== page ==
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Warren Grant Magnuson Clinical Center (CC)

Wednesday, November 26, 2003

Clinical Center Communications
Colleen Henrichsen

NIH Clinical Center Expands Clinical Research Training Programs through Long-distance Learning

The NIH Clinical Center has extended its clinical research training programs to reach more than 1,000 physicians and other health professionals this year, in locations as far away as Peru and Puerto Rico.

“Proper training of clinical researchers is critical to advancing medical science,” said Dr. John I. Gallin, director of the NIH Clinical Center. “In the past, researchers have relied on mentors to teach them how to conduct clinical trials. We have established a formalized training program to fill this critical gap and we’re extending it world wide.” Improving clinical research training is a major initiative of the NIH roadmap, introduced by NIH Director Dr. Elias Zerhouni last month.

This year 1,426 students are enrolled in three core courses, “Introduction to the Principles and Practice of Clinical Research,” “Principles of Clinical Pharmacology,” and “Ethical and Regulatory Aspects of Clinical Research.” They are available not only to NIH researchers, but are transmitted by satellite or web videocast to remote locations.

Established in 1995 at the NIH Clinical Center, the “Introduction to the Principles and Practice of Clinical Research” course is a study curriculum on how to effectively conduct clinical research and design a successful clinical trial. The current session is transmitted to nine off-site centers worldwide and has 653 registrants, more than half of them (360) are off site. Since the course was established in 1995 with 25 students, it has trained more than 3,000 health professionals, nearly 1,000 of them in off-site locations.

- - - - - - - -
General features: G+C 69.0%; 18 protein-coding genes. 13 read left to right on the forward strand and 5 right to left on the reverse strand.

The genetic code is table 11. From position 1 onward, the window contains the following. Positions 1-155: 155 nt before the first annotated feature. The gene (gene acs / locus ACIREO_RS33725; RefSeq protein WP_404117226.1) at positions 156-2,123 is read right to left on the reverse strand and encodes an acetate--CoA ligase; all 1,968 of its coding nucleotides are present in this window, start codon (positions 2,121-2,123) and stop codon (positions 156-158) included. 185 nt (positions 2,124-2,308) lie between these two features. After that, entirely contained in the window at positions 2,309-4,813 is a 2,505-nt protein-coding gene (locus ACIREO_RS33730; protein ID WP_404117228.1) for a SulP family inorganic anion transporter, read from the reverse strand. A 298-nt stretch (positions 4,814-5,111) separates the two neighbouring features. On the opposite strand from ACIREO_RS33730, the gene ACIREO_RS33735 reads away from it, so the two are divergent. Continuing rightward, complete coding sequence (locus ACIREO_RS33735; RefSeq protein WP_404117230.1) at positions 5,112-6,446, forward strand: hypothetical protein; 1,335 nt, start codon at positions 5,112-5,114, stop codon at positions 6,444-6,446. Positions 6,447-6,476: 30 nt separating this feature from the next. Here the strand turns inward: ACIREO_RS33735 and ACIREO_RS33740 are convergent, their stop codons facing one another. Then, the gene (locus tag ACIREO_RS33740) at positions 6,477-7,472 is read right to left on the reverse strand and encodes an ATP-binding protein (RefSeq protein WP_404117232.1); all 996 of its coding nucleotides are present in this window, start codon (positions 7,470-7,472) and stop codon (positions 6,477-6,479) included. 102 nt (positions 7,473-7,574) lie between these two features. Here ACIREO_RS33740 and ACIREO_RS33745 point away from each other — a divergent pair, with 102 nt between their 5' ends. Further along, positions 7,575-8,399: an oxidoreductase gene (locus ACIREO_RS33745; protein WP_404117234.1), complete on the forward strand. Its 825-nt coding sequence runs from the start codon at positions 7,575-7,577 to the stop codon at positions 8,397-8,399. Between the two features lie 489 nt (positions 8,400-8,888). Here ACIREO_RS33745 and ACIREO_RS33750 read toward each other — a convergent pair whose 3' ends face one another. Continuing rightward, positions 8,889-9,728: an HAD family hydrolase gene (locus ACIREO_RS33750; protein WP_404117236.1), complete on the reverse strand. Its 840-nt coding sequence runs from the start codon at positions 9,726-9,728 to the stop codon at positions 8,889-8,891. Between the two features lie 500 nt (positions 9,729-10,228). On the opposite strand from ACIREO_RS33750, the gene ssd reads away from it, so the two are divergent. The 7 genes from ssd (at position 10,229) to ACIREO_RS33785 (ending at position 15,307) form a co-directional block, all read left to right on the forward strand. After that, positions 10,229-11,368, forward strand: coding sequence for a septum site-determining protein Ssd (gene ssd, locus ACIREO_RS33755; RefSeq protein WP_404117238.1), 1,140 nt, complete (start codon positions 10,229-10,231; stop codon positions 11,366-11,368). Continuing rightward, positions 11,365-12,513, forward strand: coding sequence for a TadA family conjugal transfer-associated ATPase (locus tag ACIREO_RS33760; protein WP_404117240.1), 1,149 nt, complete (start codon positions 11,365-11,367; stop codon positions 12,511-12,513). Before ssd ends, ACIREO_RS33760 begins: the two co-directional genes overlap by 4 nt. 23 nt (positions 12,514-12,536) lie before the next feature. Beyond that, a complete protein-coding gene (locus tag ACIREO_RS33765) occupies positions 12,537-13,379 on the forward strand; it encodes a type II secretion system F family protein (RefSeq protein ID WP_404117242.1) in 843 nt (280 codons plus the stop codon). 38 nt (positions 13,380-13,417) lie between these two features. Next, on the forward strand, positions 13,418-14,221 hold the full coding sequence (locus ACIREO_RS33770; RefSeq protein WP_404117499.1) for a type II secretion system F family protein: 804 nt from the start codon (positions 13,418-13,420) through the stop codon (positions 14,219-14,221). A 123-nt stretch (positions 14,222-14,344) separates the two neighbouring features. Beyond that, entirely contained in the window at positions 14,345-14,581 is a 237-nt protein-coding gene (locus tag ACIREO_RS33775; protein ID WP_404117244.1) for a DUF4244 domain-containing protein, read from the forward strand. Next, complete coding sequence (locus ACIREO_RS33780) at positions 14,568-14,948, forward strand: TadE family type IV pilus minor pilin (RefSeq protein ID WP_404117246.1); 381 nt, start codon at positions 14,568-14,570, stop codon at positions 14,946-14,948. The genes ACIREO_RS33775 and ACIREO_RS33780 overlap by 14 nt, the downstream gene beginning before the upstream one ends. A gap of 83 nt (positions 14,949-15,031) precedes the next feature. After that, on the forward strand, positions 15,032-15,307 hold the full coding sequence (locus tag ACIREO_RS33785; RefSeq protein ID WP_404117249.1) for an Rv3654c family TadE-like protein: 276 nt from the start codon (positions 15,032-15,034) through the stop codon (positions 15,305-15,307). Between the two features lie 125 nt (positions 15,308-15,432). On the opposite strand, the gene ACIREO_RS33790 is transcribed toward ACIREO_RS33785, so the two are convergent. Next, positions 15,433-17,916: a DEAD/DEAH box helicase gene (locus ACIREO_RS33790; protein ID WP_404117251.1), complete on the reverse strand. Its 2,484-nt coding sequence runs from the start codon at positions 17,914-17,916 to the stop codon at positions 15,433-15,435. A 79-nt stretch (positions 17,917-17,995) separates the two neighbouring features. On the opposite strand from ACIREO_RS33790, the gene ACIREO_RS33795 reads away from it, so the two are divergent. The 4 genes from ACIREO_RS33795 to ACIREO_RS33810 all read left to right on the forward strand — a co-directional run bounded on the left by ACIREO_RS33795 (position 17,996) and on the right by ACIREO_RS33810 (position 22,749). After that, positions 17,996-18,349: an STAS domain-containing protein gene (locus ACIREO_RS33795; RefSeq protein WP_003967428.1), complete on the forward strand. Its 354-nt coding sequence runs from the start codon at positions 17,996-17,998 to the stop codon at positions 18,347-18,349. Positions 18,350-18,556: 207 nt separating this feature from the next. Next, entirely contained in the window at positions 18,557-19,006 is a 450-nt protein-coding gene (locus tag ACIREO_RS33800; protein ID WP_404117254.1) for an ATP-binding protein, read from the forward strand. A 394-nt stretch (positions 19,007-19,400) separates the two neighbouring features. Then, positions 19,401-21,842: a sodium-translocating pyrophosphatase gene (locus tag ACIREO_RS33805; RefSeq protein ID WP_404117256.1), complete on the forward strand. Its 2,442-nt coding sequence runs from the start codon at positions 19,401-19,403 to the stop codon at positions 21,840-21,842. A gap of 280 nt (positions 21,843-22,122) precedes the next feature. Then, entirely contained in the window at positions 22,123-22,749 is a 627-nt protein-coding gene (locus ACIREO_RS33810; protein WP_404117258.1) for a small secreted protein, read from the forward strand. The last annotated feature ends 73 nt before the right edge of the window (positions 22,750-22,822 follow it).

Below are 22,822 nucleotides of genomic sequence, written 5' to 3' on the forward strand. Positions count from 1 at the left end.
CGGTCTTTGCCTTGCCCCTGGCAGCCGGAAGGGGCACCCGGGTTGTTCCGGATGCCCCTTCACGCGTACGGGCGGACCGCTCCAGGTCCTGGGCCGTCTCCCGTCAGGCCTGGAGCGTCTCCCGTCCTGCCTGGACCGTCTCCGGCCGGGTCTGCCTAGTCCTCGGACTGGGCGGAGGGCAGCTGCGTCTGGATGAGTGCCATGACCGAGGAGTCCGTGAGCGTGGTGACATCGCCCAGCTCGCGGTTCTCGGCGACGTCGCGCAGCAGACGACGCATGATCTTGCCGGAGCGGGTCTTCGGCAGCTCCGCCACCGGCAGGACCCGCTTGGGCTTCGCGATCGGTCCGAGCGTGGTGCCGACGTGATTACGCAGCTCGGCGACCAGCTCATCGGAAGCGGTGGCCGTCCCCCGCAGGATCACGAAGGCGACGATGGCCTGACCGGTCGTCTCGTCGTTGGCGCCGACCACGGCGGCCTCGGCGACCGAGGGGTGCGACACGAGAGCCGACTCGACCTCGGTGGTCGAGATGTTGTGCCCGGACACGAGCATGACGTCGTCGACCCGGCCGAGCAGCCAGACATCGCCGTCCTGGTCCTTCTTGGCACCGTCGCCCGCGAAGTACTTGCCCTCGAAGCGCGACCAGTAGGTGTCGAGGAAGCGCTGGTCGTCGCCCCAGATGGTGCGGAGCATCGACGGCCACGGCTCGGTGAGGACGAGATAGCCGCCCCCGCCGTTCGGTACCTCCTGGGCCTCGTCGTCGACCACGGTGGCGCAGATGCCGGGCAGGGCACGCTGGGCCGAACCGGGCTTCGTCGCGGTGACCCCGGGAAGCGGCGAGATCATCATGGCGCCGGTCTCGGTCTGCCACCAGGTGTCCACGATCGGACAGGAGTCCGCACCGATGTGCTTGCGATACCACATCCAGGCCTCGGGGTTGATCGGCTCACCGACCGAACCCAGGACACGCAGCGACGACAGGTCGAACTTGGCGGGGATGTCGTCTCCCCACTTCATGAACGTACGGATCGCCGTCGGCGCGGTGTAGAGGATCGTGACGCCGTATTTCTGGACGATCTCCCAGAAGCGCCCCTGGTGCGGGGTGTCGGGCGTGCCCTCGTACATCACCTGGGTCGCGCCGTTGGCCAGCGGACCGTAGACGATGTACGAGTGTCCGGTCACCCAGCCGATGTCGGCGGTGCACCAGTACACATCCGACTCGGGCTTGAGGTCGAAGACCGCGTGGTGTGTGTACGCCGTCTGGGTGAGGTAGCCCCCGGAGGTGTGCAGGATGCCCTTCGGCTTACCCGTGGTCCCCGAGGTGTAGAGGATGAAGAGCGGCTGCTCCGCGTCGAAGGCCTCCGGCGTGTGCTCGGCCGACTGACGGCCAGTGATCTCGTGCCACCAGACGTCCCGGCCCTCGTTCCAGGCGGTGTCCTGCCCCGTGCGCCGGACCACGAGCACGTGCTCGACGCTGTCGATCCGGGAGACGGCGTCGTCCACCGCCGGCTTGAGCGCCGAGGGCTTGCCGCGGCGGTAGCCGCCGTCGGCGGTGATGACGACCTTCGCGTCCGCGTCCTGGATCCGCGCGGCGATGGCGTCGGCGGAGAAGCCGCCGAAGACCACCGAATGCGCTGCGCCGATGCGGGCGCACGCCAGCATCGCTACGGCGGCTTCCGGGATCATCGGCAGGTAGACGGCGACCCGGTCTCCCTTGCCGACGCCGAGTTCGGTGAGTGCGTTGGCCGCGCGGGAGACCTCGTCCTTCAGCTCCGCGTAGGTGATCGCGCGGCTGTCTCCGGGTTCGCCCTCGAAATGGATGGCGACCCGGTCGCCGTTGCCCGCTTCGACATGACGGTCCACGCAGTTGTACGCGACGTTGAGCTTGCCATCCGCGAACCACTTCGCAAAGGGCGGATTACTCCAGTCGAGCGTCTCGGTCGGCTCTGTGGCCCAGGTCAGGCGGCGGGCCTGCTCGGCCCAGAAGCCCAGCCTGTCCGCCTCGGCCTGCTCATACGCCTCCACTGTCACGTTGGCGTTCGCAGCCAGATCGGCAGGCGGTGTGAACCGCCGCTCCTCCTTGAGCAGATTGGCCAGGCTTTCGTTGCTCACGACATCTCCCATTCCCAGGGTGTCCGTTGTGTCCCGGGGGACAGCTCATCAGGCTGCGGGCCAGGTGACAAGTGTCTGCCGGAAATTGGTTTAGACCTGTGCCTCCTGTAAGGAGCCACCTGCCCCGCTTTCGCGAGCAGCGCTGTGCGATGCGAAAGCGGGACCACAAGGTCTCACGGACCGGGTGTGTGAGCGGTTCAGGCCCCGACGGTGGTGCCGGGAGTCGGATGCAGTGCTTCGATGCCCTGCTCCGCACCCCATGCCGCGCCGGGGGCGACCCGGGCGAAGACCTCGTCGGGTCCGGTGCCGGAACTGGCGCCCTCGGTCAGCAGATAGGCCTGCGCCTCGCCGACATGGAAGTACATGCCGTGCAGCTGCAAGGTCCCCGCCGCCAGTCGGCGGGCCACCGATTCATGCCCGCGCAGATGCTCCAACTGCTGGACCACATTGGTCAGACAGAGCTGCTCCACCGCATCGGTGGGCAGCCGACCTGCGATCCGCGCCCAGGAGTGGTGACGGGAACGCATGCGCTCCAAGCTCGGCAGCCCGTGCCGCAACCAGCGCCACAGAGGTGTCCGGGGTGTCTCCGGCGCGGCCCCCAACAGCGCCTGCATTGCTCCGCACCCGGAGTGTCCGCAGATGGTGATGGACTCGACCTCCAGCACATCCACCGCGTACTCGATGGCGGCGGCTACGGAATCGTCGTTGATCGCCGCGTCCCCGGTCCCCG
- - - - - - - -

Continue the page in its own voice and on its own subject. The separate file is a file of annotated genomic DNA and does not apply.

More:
The program has also expanded its diversity outreach. This year the course includes 69 registrants at Meharry Medical College in Nashville, 11 students at Morehouse School of Medicine in Atlanta, and 60 students at the University of Puerto Rico in San Juan.

Other locations participating this year are the Children’s National Medical Center, George Washington University Medical Center and Georgetown University Medical Center in Washington, DC, the State University of New York in Syracuse, the University of Texas Southwestern Medical Center in Dallas, and the U. S. Naval Medical Research Center Detachment in Lima, Peru. The current session began Oct. 20, 2003 and will run through Feb. 24, 2004.

“Clinical research training programs improve the skills of all clinical research teams and bring more patients into clinical trials,” said Gallin.

“Principles of Clinical Pharmacology,” offers training in the scientific basis of clinical pharmacology. Established in 1998 and led by Dr. Arthur Atkinson, the course is designed to meet the needs of researchers who have an interest in the clinical pharmacologic aspects of contemporary drug development and use. This year the program has 273 registrants (66 in remote locations). To date, it has enrolled 1,574 students, 202 have taken the training at off-site locations.

“Ethical and Regulatory Aspects of Clinical Research,” is led by Drs. Ezekiel Emanuel and Christine Grady, of the Clinical Center Department of Bioethics. This seven-week course is currently in its sixth year and has 535 students registered this fall. Small groups of registrants are participating by internet. Additionally, a small number of fellows at the Western IRB in Olympia, Washington are attending the course by satellite and internet. A textbook, “Ethical and Regulatory Aspects of Clinical Research: Readings and Commentary,” has been published for the course by Johns Hopkins University Press.

Complementing these programs are two formal Clinical Center partnerships, one with Duke University and the other with the University of Pittsburgh, which lead to master’s degrees in clinical research.

Additional information on these courses can be obtained from the Clinical Center Office of Clinical Research Training and Medical Education (Director, Frederick P. Ognibene, M.D. and Deputy Director, DeNedra McPherson) at 301-496-9425.

The Warren Grant Magnuson Clinical Center is a component of the National Institutes of Health (NIH). The Clinical Center is the clinical research hospital for NIH. Through clinical research, physicians and scientists translate laboratory discoveries into better treatments, therapies and interventions to improve the nation's health.

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